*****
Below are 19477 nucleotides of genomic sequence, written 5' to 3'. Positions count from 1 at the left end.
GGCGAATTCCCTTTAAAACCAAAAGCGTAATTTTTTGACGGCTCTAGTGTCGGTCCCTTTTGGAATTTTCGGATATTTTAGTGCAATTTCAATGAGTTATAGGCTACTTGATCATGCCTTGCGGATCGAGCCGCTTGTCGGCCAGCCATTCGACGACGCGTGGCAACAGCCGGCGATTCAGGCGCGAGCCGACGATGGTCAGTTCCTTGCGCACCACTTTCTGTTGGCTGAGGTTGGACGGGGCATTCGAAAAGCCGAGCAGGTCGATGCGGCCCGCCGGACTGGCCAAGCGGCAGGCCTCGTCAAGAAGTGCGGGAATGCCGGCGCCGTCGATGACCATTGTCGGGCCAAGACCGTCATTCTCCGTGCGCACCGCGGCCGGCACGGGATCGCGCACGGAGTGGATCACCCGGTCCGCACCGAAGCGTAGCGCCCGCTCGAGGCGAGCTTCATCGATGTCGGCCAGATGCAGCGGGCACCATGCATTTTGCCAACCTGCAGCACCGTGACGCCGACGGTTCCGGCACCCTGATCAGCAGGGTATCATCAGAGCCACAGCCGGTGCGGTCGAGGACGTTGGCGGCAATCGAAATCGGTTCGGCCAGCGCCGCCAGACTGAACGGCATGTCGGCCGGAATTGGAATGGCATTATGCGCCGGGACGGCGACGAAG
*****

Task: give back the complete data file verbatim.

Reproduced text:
Below are 19477 nucleotides of genomic sequence, written 5' to 3'. Positions count from 1 at the left end.
GGCGAATTCCCTTTAAAACCAAAAGCGTAATTTTTTGACGGCTCTAGTGTCGGTCCCTTTTGGAATTTTCGGATATTTTAGTGCAATTTCAATGAGTTATAGGCTACTTGATCATGCCTTGCGGATCGAGCCGCTTGTCGGCCAGCCATTCGACGACGCGTGGCAACAGCCGGCGATTCAGGCGCGAGCCGACGATGGTCAGTTCCTTGCGCACCACTTTCTGTTGGCTGAGGTTGGACGGGGCATTCGAAAAGCCGAGCAGGTCGATGCGGCCCGCCGGACTGGCCAAGCGGCAGGCCTCGTCAAGAAGTGCGGGAATGCCGGCGCCGTCGATGACCATTGTCGGGCCAAGACCGTCATTCTCCGTGCGCACCGCGGCCGGCACGGGATCGCGCACGGAGTGGATCACCCGGTCCGCACCGAAGCGTAGCGCCCGCTCGAGGCGAGCTTCATCGATGTCGGCCAGATGCAGCGGGCACCATGCATTTTGCCAACCTGCAGCACCGTGACGCCGACGGTTCCGGCACCCTGATCAGCAGGGTATCATCAGAGCCACAGCCGGTGCGGTCGAGGACGTTGGCGGCAATCGAAATCGGTTCGGCCAGCGCCGCCAGACTGAACGGCATGTCGGCCGGAATTGGAATGGCATTATGCGCCGGGACGGCGACGAAG